Lean Manufacturing and Six Sigma Definitions

Glossary terms, history, people and definitions about Lean and Six Sigma



5S represents words that describe the steps of a workplace organization process. It is often written as 5S workplace organization to provide some context relative to alternative uses of 5S.

The original Japanese words are listed, along with the English equivalent words in parenthesis.

  1. Seiri (Sort)
  2. Seiton (Straighten, Set)
  3. Seiso (Shine, Sweep)
  4. Seiketsu (Standardize)
  5. Shitsuke (Sustain)

In simple terms, the five S methodology helps a workplace remove items that are no longer needed (sort), organize the items to optimize efficiency and flow (straighten), clean the area in order to more easily identify problems (shine), implement color coding and labels to stay consistent with other areas (standardize) and develop behaviors that keep the workplace organized over the long term (sustain).

It is also referred to as 6S or 5S+S (adding Safety or Security) or even 7s (adding Spirit and Safety). Not to be confused with Six Sigma (often written as 6s).

5S is based on the CANDO system developed by Henry Ford in the early 20th century.

Watch this video, which explains the steps, and provides video time lapse of how a healthcare organization performed their 5S event

Here is a breakdown of each ‘S’

1. Sort (seiri) – Distinguishing between necessary and unnecessary things, and getting rid of what you do not need

  • Remove items not used in area – outdated materials, broken equipment, redundant equipment, files on the computer, measurements which you no longer use
  • Ask staff to tag all items which they don’t think are needed – this improves understanding about need and use
  • Classify all equipment and materials by frequency of use to help decide if it should be removed – place ‘Red Tag’ on items to be removed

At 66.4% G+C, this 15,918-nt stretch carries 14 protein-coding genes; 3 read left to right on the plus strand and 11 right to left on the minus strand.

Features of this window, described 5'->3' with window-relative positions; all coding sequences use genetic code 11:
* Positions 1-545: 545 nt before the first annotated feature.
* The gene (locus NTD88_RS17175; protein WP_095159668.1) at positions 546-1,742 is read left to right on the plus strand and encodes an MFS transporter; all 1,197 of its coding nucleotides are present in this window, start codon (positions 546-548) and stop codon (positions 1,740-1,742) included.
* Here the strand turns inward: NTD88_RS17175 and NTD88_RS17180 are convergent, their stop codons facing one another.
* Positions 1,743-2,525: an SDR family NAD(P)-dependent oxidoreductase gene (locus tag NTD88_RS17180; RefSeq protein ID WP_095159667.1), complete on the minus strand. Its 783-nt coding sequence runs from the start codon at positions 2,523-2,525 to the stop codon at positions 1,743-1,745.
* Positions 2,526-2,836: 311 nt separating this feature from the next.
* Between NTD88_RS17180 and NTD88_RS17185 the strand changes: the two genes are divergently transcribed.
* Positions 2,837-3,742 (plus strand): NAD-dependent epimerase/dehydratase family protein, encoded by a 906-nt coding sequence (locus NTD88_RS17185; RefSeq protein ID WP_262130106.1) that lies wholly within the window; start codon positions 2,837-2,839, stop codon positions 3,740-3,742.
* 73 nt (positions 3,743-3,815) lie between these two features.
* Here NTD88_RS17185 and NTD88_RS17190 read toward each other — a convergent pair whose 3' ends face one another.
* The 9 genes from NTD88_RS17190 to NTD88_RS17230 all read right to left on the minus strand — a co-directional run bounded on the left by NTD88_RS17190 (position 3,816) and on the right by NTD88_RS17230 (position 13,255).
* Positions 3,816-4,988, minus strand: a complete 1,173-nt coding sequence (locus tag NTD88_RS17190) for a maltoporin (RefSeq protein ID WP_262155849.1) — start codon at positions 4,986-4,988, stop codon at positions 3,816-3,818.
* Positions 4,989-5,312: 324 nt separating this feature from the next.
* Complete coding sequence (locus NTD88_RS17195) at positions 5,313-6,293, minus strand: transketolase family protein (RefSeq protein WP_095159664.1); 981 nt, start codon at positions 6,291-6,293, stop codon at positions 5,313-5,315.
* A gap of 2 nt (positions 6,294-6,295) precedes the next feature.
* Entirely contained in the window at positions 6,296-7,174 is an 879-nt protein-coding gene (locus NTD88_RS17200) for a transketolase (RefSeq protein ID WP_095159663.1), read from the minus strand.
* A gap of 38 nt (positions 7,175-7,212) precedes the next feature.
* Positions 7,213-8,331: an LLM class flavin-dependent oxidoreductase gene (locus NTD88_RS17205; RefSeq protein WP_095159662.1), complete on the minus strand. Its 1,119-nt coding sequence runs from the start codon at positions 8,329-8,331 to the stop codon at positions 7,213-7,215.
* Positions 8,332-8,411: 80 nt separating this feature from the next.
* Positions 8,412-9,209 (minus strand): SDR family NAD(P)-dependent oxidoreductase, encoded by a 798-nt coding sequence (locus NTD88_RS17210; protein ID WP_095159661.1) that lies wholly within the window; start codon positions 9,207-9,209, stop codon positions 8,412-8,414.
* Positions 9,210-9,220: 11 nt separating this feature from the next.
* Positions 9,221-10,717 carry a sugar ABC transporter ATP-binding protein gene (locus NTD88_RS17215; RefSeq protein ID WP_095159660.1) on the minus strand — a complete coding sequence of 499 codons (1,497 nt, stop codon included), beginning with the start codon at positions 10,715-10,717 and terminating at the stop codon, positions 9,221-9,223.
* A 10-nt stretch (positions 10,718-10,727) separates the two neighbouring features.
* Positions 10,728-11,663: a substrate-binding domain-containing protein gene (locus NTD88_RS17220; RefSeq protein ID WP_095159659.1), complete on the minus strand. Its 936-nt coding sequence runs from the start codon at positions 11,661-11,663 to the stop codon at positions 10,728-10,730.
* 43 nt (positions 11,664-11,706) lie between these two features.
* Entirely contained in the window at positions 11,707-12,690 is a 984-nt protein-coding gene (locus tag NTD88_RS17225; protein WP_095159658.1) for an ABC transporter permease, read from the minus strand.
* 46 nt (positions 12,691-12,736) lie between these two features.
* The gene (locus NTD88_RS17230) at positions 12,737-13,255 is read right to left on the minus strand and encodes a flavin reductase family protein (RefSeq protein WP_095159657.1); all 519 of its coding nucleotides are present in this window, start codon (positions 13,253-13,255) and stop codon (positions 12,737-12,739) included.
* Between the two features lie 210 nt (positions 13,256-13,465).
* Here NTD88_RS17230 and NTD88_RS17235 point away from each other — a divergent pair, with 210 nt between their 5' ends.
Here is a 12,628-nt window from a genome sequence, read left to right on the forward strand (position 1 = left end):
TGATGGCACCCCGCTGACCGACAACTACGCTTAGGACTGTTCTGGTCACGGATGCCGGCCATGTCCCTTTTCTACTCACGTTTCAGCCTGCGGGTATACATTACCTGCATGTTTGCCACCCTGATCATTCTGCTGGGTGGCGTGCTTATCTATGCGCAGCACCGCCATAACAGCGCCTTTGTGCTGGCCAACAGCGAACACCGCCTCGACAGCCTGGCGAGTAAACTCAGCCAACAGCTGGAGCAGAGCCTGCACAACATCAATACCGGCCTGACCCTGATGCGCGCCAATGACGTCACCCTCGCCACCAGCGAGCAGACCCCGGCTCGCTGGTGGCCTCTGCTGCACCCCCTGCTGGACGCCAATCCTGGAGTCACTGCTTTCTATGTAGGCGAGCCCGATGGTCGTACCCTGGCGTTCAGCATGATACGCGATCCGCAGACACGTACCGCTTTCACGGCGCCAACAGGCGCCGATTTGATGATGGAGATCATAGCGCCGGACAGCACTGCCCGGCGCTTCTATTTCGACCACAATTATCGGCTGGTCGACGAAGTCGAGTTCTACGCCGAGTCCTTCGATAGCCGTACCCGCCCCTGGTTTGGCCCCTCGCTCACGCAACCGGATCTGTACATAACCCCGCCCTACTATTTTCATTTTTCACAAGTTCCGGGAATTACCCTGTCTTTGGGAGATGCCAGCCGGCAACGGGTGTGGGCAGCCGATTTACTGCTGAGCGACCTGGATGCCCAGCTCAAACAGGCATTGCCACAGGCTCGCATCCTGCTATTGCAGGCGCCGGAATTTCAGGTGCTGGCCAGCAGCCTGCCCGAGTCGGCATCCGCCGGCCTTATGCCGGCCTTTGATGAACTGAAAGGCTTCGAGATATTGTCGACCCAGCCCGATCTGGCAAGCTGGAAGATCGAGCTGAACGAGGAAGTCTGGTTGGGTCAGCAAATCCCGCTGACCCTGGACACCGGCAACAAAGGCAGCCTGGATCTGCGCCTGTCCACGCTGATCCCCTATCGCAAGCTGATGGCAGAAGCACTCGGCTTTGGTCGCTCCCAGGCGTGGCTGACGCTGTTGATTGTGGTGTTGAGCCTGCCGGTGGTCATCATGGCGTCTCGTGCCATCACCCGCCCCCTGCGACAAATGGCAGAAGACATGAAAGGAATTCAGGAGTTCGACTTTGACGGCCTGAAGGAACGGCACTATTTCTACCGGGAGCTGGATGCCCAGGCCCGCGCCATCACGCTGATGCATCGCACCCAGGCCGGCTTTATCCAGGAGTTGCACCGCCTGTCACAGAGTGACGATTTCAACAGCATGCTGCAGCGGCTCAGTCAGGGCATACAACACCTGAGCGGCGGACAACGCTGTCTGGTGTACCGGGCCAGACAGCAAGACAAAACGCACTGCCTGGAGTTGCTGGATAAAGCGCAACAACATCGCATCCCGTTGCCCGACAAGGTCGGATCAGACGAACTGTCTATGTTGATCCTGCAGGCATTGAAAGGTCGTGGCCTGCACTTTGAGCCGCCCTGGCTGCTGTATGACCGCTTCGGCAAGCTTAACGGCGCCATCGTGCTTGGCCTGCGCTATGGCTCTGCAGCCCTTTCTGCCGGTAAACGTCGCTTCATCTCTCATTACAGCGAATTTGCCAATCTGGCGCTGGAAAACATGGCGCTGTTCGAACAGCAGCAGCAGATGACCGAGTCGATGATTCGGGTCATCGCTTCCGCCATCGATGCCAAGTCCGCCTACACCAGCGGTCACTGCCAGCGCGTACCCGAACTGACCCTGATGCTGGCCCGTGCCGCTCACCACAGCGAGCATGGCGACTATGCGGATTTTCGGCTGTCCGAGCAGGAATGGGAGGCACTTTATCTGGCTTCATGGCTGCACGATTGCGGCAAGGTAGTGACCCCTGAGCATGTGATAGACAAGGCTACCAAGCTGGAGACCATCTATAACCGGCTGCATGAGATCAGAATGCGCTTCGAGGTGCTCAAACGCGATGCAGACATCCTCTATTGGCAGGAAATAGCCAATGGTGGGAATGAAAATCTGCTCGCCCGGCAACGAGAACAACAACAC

• Establish a ‘holding area’ for items that are difficult to classify – hold item for allotted period to enable others not on 5S team to review
what is 5S sorting example

2. Straighten (seiton) – The practice of orderly storage so the right item can be picked efficiently (without waste) at the right time, easy to access for everyone. A place for everything and everything in its place.

  • Identify and allocate a place for all the materials needed for your work
  • Assign fixed places and fixed quantity
  • Make it compact
  • Place heavy objects at a height where they are easy to pick from
  • Decide how things should be put away, and obey those rules
5s tool shadow board

3. Shine (seiso) – Create a clean worksite without garbage, dirt and dust, so problems can be more easily identified (leaks, spills, excess, damage, etc)

  • Identify root causes of dirtiness, and correct process
  • Only one work activity on a workspace at any given time
  • Keep tools and equipment clean and in top condition, ready for use at any time
  • Cleanliness should be a daily activity – at least 5 minutes per day
  • Use chart with signatures/initials shows that the action or review has taken place
  • Ensure proper lighting – it can be hard to see dirt and dust
5 s lean shine sweep before after

4. Standardize (seiketsu) – Setting up standards for a neat, clean, workplace

  • Standardization of best practices through ‘visual management’
  • Make abnormalities visible to management
  • Keep each area consistent with one another
  • Standards make it easy to move workers into different areas
  • Create process of how to maintain the standard with defined roles and responsibilities